Darth Vader Lunch Box Forces Food to Stay Fresh

Darth Vader Lunch Box
Bringing a Darth Vader Lunch Box to school means never having to suffer the indignities of detestable cafeteria food. [Image shared by Amazon]
While the Darth Vader Lunch Box may be a must-have accessory for any Star Wars fan’s collection of Darth Vader toys (I’m looking at you, Chris Pirillo), it also serves a function that’s practical no matter where you find yourself in the Galaxy: it keeps your lunch morsels an appropriate temperature for maximum edibility.

And the one-time purchase of a Darth Vader Lunch Box will eliminate the need for those tired, one-use paper lunch bags, letting you keep those cool credits you won at last night’s sabacc game right there in your pocket.

This is also a win for the environmentally friendly who want to help us conquer resource overuse — since, unlike our friends in a galaxy far, far away, we’ve got just the one planet on which to live, work, play, and have lunch. The Darth Vader Lunch Box won’t single-handedly conquer the ravages of climate change (just ask Luke), but it is a good small step forward.

Is That James Earl Jones’ Voice Beckoning You to Join Him for a Snack (and to Rule the Galaxy)?

In the original Star Wars trilogy, James Earl Jones provided the famous voice of Darth Vader and it was his booming vocal prowess that added character and dimension to the now-classic space villain. This is made all the more noteworthy by the fact that James Earl Jones overcame a severe case of stuttering as a youth — making him an excellent role model for any child who similarly struggles to conquer the difficulties of speech impediment.

Here are some of the impressive — most impressive — qualities of the Darth Vader Lunch Box:

  • Made by Thermos, a company that’s been keeping our lunches hot or cold — depending — for a century.
  • A push of the button lets you hear Vader’s signature breathing.
  • It’s 100% PVC free.
  • Closed cell polyethylene foam insulation keeps inside temperature (and your food!) stable.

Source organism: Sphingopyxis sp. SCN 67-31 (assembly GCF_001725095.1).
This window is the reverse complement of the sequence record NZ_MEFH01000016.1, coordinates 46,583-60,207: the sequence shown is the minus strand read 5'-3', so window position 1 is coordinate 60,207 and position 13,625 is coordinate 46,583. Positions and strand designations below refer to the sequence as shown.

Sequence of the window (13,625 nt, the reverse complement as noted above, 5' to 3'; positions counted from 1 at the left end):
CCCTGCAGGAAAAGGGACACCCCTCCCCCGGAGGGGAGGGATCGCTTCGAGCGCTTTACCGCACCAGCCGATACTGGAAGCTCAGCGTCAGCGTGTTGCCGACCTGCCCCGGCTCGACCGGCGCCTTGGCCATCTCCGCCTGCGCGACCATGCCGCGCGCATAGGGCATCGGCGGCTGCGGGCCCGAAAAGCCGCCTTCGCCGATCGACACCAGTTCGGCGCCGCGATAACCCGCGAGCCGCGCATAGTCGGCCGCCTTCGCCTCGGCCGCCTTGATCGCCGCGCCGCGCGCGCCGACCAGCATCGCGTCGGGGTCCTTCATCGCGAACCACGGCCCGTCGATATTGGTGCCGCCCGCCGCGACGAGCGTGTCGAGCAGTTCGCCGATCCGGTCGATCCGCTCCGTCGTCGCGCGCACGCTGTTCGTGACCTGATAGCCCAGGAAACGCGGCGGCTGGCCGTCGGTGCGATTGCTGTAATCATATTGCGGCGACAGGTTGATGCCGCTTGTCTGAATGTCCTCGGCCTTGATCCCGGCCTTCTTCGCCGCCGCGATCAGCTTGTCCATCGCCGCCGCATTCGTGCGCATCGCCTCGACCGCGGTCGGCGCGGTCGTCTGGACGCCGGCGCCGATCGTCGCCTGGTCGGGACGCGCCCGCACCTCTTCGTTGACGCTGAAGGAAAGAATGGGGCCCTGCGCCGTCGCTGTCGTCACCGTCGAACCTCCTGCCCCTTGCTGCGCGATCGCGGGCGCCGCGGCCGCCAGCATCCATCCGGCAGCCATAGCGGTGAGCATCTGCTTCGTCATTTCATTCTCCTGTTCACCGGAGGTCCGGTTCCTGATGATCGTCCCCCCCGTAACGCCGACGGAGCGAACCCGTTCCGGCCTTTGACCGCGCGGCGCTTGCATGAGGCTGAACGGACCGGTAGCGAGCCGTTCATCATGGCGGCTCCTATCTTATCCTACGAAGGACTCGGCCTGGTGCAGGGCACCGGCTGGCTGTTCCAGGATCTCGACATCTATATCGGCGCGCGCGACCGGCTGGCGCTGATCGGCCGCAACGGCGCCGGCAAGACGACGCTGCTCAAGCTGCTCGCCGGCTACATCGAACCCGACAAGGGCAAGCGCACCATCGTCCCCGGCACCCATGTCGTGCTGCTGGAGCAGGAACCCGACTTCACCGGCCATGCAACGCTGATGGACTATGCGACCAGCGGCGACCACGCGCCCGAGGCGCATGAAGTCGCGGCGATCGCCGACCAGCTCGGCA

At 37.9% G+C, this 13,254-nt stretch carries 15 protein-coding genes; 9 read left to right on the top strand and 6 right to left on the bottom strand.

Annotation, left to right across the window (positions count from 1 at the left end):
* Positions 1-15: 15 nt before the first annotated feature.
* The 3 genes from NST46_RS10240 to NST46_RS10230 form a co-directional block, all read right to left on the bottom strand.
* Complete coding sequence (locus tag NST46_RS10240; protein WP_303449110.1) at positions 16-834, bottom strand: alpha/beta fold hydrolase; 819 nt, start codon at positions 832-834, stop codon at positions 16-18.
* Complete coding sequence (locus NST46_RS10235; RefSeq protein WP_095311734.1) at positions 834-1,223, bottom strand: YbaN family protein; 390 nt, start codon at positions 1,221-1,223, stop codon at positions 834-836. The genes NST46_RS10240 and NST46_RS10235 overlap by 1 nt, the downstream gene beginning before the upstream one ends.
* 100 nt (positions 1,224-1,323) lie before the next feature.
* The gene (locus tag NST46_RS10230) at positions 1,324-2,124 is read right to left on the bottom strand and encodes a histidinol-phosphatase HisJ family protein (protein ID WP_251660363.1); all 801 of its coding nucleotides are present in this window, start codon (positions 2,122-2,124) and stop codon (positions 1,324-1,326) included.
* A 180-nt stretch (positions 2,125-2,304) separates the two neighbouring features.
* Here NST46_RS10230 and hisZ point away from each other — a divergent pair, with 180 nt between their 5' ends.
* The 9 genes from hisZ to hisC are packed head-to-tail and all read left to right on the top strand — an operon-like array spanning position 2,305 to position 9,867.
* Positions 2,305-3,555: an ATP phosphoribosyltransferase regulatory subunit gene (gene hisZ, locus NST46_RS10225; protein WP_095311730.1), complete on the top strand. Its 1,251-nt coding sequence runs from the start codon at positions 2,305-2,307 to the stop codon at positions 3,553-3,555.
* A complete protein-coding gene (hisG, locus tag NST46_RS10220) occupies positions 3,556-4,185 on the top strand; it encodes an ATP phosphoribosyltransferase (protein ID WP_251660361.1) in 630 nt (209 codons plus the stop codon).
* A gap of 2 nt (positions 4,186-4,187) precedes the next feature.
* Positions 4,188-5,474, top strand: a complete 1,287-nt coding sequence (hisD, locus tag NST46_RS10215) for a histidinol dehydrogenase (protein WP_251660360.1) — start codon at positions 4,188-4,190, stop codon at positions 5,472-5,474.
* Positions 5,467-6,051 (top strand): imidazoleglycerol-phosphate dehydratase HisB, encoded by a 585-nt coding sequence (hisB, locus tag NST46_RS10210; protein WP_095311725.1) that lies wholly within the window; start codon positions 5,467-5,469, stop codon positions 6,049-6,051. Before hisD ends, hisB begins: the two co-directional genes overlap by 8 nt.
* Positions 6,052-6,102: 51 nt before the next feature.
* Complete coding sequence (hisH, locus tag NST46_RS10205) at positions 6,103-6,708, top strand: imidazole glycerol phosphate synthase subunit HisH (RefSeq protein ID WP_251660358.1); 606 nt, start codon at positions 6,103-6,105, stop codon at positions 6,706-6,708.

• It opens with a zipper and has a comfortable handle.

The Darth Vader Lunch Box Makes a Great Gift

A perfect gift for kids five and up (way up, considering that a lot of people who saw Star Wars for its first run in theaters as kids are now in their late 30s and early 40s), the Darth Vader Lunch Box will bring a smile to the face of Star Wars collectors and lunch enthusiasts, alike. Whether this is used as a carrying case for geeky goods or precious peanut butter and jelly sandwiches, it’s designed to get its contents from one place to another safely and in sleek style.

After all, it’s hard to be a Vader hater when he’s kind enough to carry around your stuff all day long.

Get your own Darth Vader Lunch Box at Amazon and be the coolest kid (of all ages) on the planet!

Guiding Your Way Through The Cloud

So, you want to start moving your life to the “cloud?” Looking for a cheap or even free way to do so? With cloud computing and online storage becoming more and more popular, many companies are starting to put their hands into this highly profitable honey-pot. One thing that you need to keep in mind: You get what you pay for. You are not going to find a free unlimited storage plan online that does not have its limitations. I will be going over several online storage options and list the ups and downs of each. By the time you are done reading, hopefully you will have found an option suitable for you.

What is Cloud Storage?

Before I go into the different options, it is important to understand what cloud storage is. In the past, we have been used to storing all of our music, photo, documents, etc. on our computers HDD, a flash drive, external HDDs, CD/DVDs and even card media (SD/Memory Stick/CompactFlash/etc.). With access to the Internet getting more and more common (with hotspots, cell phones, and expanded broadband coverage), we are relying more on online services. Cloud storage is just that: a huge ass cloud. No, Zeus is not standing up in the heavens with gigantic file cabinets storing away your files. But we have big name companies buying massive amounts of HD space for this very reason. Instead of having to carry around an HDD or a keychain full of flash drives, all you need is a PC and an Internet connection. Plus, cloud storage can be, most of the time, more reliable. I am sure a lot of these online storage providers and not just putting all your info on some cheap HDD without making at least one or more back ups.

Cloud Storage and You

First, you need to lay out what you will need in a cloud storage service. Here are some common options/limitations you need to think about:

  1. Space: This is probably the most important on of all. What’s the point on online storage if you don’t have enough space?
  2. File Size Limitation: Most of the free options of online storage have a file size limitation. Meaning, each file you upload cannot be bigger than XXMB/GB. This is mainly so people do not go get free accounts and use them to host huge files (Movies, ISOs, Games) and suck up bandwidth.
  3. Access Options: To some, this is almost as important as how much space they have. Do you require access to your files on your mobile phone? Do you want to use a desktop client, or a Web-based one? Do you want to be able to give your friends/co-workers access to these files as well?
  4. Price: Free is good, but it is not always the best option. Remember: You get what you pay for. There are several free online storage providers, but you may run into a few issues with them, including file size limitation.